Former NRL superstar Sam Burgess has made an passionate promise to stay on the straight and narrow and off his mobile phone while behind the wheel as charges he drove on a suspended licence were dismissed.

A bleary-eyed Mr Burgess was beamed into Waverley Local Court on Thursday from northern England, where he is now coaching, as charges were dismissed.

When the South Sydney great was stopped by police in Sydney’s eastern suburbs in the lead up to Christmas 2022, he had finished serving a 10-month licence suspension due to his poor driving record just months earlier.

He had initially tested positive for a roadside breath test, but subsequent testing cleared him of having any drugs in his system.

The dual international was also charged with driving on a suspended licence when his black BMW was pulled over at Kingsford on December 22, 2022.

However Magistrate Jacqueline Milledge on Thursday accepted he had a “reasonable” belief he was okay to drive.

She said she accepted Mr Burgess had an honest and reasonable belief that he was licensed.

“The matter is dismissed,” Ms Milledge said, to the clear relief of Mr Burgess, who had stayed up past 3am to tune into proceedings.

She said she was happy to see he had attempted to turn around his poor driving record and implored him to keep a clean record from here on out.

“And get off your mobile phone,” Ms Milledge said, in reference to Mr Burgess’ record of using his mobile phone while driving.

“I can promise you that,” Mr Burgess said.

The court was played police body-worn footage of the moment a shocked Mr Burgess was informed by an senior constable his licence had been suspended a month earlier.

Mr Burgess, having taken up the head coaching role with UK Super League club Warrington, appeared via videolink from the other side of the world, where it was 1am by the time he gave evidence.

The court heard that months prior to Mr Burgess being pulled over in December 2021, he had served a 10-month licence suspension which expired in October that year.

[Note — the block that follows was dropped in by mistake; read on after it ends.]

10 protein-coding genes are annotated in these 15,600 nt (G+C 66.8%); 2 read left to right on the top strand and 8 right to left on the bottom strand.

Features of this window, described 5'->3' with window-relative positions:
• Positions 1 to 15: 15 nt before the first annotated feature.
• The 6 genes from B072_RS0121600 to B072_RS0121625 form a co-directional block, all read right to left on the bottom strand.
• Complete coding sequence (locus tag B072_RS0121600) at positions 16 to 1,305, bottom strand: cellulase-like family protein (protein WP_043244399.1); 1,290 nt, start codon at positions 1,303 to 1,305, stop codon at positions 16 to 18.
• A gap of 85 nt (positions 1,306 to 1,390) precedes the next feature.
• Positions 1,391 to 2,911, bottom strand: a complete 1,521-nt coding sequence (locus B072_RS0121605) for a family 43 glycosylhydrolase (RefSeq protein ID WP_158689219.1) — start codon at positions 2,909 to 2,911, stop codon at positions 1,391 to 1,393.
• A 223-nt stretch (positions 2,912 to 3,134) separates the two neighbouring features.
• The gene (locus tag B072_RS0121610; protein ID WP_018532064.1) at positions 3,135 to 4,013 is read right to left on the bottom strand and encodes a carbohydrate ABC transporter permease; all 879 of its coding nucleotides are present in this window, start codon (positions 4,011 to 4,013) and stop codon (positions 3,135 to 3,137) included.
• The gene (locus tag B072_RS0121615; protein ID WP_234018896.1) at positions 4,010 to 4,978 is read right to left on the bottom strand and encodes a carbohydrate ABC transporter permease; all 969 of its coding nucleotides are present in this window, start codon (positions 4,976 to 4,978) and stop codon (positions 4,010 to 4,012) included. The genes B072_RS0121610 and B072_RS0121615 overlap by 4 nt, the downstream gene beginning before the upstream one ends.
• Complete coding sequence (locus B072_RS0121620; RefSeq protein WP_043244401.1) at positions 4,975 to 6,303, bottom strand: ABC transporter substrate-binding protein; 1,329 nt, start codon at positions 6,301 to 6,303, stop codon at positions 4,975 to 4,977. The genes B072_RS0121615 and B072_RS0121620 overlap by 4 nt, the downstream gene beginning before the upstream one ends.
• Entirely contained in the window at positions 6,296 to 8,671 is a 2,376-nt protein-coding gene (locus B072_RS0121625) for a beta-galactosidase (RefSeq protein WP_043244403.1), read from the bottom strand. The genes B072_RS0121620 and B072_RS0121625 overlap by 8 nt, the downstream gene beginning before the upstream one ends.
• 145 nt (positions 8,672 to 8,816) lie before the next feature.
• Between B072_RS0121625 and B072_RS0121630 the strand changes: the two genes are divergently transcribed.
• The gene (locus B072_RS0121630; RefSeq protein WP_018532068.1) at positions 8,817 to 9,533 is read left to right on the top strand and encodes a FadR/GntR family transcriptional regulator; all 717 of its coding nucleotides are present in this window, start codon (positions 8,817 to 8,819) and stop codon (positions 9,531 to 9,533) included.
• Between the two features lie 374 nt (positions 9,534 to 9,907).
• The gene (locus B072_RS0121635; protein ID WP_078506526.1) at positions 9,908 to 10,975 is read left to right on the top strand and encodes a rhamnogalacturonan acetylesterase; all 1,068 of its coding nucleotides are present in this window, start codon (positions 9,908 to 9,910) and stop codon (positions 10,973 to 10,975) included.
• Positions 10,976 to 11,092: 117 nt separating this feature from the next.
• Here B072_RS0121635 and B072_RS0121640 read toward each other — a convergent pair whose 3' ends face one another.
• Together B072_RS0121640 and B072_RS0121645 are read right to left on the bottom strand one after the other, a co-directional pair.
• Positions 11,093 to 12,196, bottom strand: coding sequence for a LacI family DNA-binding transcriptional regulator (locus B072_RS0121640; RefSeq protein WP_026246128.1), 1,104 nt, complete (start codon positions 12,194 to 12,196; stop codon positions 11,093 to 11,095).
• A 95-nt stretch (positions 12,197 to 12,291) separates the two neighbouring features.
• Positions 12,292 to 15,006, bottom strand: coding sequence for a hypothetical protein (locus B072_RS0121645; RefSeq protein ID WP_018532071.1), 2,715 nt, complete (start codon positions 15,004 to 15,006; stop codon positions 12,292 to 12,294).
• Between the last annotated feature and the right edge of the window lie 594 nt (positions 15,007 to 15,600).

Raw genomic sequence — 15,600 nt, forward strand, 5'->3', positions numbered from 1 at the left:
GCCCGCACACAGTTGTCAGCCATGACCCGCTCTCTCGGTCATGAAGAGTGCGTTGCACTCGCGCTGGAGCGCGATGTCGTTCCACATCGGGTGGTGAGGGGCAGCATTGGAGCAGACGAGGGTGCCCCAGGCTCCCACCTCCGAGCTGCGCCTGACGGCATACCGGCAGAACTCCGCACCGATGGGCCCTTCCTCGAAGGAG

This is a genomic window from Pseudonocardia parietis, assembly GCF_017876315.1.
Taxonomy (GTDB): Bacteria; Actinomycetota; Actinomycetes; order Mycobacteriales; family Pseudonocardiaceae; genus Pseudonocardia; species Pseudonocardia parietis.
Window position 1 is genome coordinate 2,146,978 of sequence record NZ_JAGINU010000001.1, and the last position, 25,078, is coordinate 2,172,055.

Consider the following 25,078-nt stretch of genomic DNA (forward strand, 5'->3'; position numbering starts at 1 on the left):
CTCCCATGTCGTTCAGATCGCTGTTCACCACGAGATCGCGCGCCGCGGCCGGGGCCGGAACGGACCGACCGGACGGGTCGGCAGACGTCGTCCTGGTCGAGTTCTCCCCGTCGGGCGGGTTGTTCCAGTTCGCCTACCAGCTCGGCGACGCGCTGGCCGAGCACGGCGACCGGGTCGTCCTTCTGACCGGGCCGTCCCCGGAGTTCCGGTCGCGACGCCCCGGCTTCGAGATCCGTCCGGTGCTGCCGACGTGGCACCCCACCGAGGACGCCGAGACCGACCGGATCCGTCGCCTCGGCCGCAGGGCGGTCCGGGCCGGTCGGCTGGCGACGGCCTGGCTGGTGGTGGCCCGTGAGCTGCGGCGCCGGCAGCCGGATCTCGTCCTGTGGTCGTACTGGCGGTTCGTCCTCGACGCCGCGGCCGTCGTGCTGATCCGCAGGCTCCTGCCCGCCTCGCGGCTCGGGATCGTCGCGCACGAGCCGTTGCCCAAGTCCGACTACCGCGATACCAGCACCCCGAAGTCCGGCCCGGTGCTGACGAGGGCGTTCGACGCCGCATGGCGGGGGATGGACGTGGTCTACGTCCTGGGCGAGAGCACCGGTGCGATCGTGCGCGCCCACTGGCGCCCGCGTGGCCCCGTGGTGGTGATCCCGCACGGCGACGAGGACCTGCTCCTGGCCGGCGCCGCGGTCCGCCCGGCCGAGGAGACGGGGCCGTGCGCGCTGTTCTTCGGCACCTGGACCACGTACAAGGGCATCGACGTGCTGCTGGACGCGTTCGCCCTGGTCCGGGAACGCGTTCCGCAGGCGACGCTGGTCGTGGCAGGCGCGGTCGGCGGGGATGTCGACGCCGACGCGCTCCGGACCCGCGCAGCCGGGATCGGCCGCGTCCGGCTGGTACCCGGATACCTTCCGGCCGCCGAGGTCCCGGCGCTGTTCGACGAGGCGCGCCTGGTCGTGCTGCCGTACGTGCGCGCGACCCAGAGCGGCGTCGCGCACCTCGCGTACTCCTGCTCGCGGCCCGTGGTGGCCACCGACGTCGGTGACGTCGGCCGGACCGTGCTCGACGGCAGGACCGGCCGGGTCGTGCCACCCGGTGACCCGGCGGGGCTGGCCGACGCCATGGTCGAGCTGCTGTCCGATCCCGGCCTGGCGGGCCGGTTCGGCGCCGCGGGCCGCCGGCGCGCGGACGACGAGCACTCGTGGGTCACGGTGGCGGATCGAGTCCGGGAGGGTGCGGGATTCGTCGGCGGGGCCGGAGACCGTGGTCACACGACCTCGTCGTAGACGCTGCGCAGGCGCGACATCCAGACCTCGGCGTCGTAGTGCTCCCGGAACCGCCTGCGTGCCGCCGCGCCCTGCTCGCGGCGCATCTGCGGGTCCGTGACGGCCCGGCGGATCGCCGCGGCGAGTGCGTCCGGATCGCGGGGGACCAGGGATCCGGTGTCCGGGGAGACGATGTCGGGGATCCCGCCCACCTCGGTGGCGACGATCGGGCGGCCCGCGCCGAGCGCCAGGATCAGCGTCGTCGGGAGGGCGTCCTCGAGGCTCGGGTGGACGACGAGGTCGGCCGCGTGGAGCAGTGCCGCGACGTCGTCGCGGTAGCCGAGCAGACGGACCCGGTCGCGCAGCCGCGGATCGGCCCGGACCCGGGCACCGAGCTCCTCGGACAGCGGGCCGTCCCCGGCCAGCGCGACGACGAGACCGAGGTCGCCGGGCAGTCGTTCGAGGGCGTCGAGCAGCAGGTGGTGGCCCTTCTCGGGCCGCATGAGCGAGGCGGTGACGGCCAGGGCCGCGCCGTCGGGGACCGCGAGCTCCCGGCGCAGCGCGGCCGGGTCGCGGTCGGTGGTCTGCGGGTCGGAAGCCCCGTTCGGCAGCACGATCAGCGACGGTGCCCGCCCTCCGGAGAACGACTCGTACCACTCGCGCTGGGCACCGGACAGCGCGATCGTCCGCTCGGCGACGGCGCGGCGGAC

However when an officer ran his licence plate, it revealed that his driver’s licence had once again been suspended.

In a convoluted set of circumstances, the court heard that Mr Burgess’ licence had once again been suspended – but for five offences which occurred one year and nine months earlier.

To further complicate matters, he was issued with a suspension notice on November 14, 2022 – however Mr Burgess told the court he did not receive it as his Little Bay address.

His high-profile solicitor Bryan Wrench argued before the court that his client had an “honest and reasonable” belief that it was legal for him to get behind the wheel of his car.

The body-worn footage showed police pulling over Mr Burgess in his black BMW and telling him that his licence was suspended because of demerit points.

“No way,” Mr Burgess says as he explained to the officer that he had served a previous suspension period but was under the impression he was free to drive again.

“I just had a 10-month suspension, I just got it back,” he said.

The court heard that Mr Burgess handed the senior constable a screenshot of his Services NSW profile from October 2021 which showed he was free to drive and had zero demerit points.

Ms Milledge said that Mr Burgess had an “atrocious” driving history – including using his phone while driving – but the court heard it was accepted by both sides he had an “honest” belief he could drive.

He told the court that he was living at Coffs Harbour at the time his suspension ended and visited the Roads and Maritime Services office to confirm his suspension had ended on 6 November 2022, as well as making checks on his Services NSW profile.

“On 22 December 2022, did you ever receive at that point in time any notification of a suspension,” Mr Wrench asked.

“No,” Mr Burgess said.

“Did you believe that you’d been suspended for any other offences in 2021,” Mr Wrench asked.

“No,” Mr Burgess said.

The police prosecution argued that it was not “reasonable” for Mr Burgess to have believed he was still licensed.

But Ms Milledge said in her judgment that Mr Burgess was caught up in a “labyrinth” of a system which confused him.

“Everything that he said he did to get his licence back, I accept that he did it,” Ms Milledge said.

Ms Milledge was complimentary of the police. But in scathing comments, she said the officer in charge of the investigation attempted to get an RMS representative to come to court to explain the situation but was met with “crickets”.

“Nothing – they didn’t get back to him,” she said.

She put the blame for the saga at the feet of the system.

“They need to be a little more user friendly … Mr Burgess is a living example of that,” Ms Milledge said.

“He goes into the website and it tells him he has no problems.”